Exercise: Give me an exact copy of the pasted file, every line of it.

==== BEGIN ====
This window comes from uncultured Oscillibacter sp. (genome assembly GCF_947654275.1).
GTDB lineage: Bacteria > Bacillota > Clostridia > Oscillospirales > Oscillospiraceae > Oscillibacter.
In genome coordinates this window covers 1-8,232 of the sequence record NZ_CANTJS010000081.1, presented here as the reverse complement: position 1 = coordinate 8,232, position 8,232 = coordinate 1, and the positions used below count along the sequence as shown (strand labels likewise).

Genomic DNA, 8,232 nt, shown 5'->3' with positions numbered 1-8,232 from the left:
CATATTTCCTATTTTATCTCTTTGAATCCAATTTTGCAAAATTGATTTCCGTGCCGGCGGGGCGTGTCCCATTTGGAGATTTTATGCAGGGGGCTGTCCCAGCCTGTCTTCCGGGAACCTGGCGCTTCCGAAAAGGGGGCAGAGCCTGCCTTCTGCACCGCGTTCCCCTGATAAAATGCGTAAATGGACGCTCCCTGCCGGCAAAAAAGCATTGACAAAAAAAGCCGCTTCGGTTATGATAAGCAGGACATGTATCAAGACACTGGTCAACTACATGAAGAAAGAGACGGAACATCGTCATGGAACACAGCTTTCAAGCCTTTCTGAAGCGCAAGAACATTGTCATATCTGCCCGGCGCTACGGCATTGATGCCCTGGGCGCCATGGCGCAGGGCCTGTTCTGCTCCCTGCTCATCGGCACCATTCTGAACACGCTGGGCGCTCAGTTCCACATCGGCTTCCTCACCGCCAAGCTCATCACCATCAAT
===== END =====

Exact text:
This window comes from uncultured Oscillibacter sp. (genome assembly GCF_947654275.1).
GTDB lineage: Bacteria > Bacillota > Clostridia > Oscillospirales > Oscillospiraceae > Oscillibacter.
In genome coordinates this window covers 1-8,232 of the sequence record NZ_CANTJS010000081.1, presented here as the reverse complement: position 1 = coordinate 8,232, position 8,232 = coordinate 1, and the positions used below count along the sequence as shown (strand labels likewise).

Genomic DNA, 8,232 nt, shown 5'->3' with positions numbered 1-8,232 from the left:
CATATTTCCTATTTTATCTCTTTGAATCCAATTTTGCAAAATTGATTTCCGTGCCGGCGGGGCGTGTCCCATTTGGAGATTTTATGCAGGGGGCTGTCCCAGCCTGTCTTCCGGGAACCTGGCGCTTCCGAAAAGGGGGCAGAGCCTGCCTTCTGCACCGCGTTCCCCTGATAAAATGCGTAAATGGACGCTCCCTGCCGGCAAAAAAGCATTGACAAAAAAAGCCGCTTCGGTTATGATAAGCAGGACATGTATCAAGACACTGGTCAACTACATGAAGAAAGAGACGGAACATCGTCATGGAACACAGCTTTCAAGCCTTTCTGAAGCGCAAGAACATTGTCATATCTGCCCGGCGCTACGGCATTGATGCCCTGGGCGCCATGGCGCAGGGCCTGTTCTGCTCCCTGCTCATCGGCACCATTCTGAACACGCTGGGCGCTCAGTTCCACATCGGCTTCCTCACCGCCAAGCTCATCACCATCAAT